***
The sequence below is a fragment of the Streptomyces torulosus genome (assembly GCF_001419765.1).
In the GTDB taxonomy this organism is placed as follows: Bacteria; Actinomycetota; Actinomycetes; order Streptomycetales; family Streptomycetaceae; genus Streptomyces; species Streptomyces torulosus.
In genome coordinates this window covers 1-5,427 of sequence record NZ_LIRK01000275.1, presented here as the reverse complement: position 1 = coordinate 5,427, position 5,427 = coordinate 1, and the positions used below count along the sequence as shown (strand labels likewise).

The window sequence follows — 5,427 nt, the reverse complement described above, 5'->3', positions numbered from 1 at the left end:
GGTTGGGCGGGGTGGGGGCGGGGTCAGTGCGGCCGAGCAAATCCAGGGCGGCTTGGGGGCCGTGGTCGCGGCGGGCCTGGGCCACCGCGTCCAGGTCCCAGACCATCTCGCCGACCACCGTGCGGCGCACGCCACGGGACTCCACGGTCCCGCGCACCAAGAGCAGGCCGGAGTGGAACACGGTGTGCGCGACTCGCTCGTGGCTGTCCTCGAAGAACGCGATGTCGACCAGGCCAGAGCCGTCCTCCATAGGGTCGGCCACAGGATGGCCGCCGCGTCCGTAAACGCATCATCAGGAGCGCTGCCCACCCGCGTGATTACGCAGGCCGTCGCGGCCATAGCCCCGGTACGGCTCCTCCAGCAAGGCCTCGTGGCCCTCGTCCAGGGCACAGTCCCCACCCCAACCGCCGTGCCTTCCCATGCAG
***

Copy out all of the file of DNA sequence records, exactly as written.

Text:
The sequence below is a fragment of the Streptomyces torulosus genome (assembly GCF_001419765.1).
In the GTDB taxonomy this organism is placed as follows: Bacteria; Actinomycetota; Actinomycetes; order Streptomycetales; family Streptomycetaceae; genus Streptomyces; species Streptomyces torulosus.
In genome coordinates this window covers 1-5,427 of sequence record NZ_LIRK01000275.1, presented here as the reverse complement: position 1 = coordinate 5,427, position 5,427 = coordinate 1, and the positions used below count along the sequence as shown (strand labels likewise).

The window sequence follows — 5,427 nt, the reverse complement described above, 5'->3', positions numbered from 1 at the left end:
GGTTGGGCGGGGTGGGGGCGGGGTCAGTGCGGCCGAGCAAATCCAGGGCGGCTTGGGGGCCGTGGTCGCGGCGGGCCTGGGCCACCGCGTCCAGGTCCCAGACCATCTCGCCGACCACCGTGCGGCGCACGCCACGGGACTCCACGGTCCCGCGCACCAAGAGCAGGCCGGAGTGGAACACGGTGTGCGCGACTCGCTCGTGGCTGTCCTCGAAGAACGCGATGTCGACCAGGCCAGAGCCGTCCTCCATAGGGTCGGCCACAGGATGGCCGCCGCGTCCGTAAACGCATCATCAGGAGCGCTGCCCACCCGCGTGATTACGCAGGCCGTCGCGGCCATAGCCCCGGTACGGCTCCTCCAGCAAGGCCTCGTGGCCCTCGTCCAGGGCACAGTCCCCACCCCAACCGCCGTGCCTTCCCATGCAG